28 June 2017
3 min read

The name Orangutan means ‘person of the forest’ in Malay. A fitting description since they’re one of humankind’s closest living relatives, sharing 98% of our DNA.

Orangutans once roamed throughout Southeast Asia, from southern China to the islands of Indonesia, where they lived for 50 years in the forest along river valleys and floodplains. It’s believed that only a century ago there used to be 230,000 orangutans, four times as many as there are today.

Logging and deforestation have harmed the natural habitat of orangutans. Now considered endangered, they occupy Borneo and Sumatra.

The Orangutan Project is a recipient of an Australian Ethical Community Grant. The not-for-profit organisation aims to protect endangered orangutans from extinction and helps the population thrive in their natural habitat.

Orangutan Odysseys run the orangutan expedition, who provide funding to The Orangutan Project. Travellers can help support the work, and have an upclose and personal experience with the orangutans.

Australian Ethical’s Jacqueline Lapensée, shared with us her recent experience of the tour. (Sounds amazing! Can we all go?)

Tell us a little about the tour.
To even get to the tour it’s an adventure. You have to take a small flight to reach Pangkalan Bun in Borneo. You then spend three full days on a comfortable river boat (klotok) where you coast up the small rivers of the jungle to see the wildlife in their natural habitat – a truly incredible experience. Seeing the jungle from this angle was amazing, as was sleeping on the klotok for one night on a mattress under the stars. Meeting the guides, seeing other wildlife, and learning about what’s happened to the jungles because of palm oil plantations was enlightening as it was heartbreaking.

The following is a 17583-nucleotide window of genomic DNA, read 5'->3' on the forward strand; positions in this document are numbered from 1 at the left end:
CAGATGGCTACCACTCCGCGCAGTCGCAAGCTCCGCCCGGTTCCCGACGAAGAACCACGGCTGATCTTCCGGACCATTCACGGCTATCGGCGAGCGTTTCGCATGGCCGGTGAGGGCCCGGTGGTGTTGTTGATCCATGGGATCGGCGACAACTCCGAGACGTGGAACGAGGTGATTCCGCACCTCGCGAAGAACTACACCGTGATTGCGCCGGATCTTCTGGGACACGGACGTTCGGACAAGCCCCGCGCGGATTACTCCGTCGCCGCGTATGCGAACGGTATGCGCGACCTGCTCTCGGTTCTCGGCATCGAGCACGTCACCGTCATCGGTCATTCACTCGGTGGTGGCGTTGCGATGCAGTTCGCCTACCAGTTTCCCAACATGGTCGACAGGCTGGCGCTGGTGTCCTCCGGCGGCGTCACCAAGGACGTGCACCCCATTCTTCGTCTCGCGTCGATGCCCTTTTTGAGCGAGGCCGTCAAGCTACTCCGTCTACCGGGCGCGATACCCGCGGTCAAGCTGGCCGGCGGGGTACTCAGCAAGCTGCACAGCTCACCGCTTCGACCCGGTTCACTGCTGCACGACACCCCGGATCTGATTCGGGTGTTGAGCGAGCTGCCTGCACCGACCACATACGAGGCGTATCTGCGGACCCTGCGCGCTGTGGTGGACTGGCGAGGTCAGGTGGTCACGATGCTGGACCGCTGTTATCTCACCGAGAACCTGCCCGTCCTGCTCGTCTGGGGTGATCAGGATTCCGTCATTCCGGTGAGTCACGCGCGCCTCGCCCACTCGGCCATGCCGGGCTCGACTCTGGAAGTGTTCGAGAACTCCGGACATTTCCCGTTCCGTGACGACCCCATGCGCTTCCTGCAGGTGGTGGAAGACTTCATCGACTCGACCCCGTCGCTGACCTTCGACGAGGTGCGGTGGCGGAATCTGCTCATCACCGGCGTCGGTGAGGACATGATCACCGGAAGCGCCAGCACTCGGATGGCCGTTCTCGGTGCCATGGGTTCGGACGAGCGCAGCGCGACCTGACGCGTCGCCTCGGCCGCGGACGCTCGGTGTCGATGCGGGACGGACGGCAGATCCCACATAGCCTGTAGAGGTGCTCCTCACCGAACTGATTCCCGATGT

As well as being on the boat, you also do small walks into the forest to see semi-wild orangutans at the feeding stations. On my tour, we had people between the ages of 13 and 65, and everyone loved it!


How many orangutans did you get to see?
Too many to count! We were lucky enough to see some wild orangutans from the boat on the first day. And then we saw at least five at each of the three feeding stations. There was only one feeding station we went to where we didn’t see any orangutans after waiting for an hour.

Were you able to observe work on the ground or see any of the direct outcomes of The Orangutan Project?
Absolutely! I got to go to the International Animal Rescue centre (IAR) on the west coast of Borneo to see their rehabilitation facility. They do incredible work there rescuing orangutans and rehabilitating them. They have land for the orangutans to live on before being released back into the wild. Although IAR is a separate organisation, The Orangutan Project helps fund certain aspects of their work and they all share information to help work towards their shared goal.


Did you witness any of the damage that palm oil plantations have inflicted on natural Orangutan habitats?
Yes, unfortunately, a lot. You can see the vast amount of land that has been cleared for plantations just from the plane flying over Borneo. It was so sad. In the area we went to plant trees, you can see the peat land that was cleared many years before and how long it takes to recover. You can also see the huge amount of damage done to their waterways from palm oil plantations and logging companies who allow chemicals to be dumped into the rivers.
Would you recommend this tour to others?
This adventure was the most inspiring experience of my life. Seeing orangutans in their natural environment and learning about how they live is something you can experience in no other place other than Borneo or Sumatra. Understanding what is threatening them is incredibly important. By taking this tour you support The Orangutan Project, and help them to continue to fight for the orangutan’s welfare. And being educated on the palm oil situation can help you to take actions in your daily life that can help.
You can read more about the problem of palm oil production here.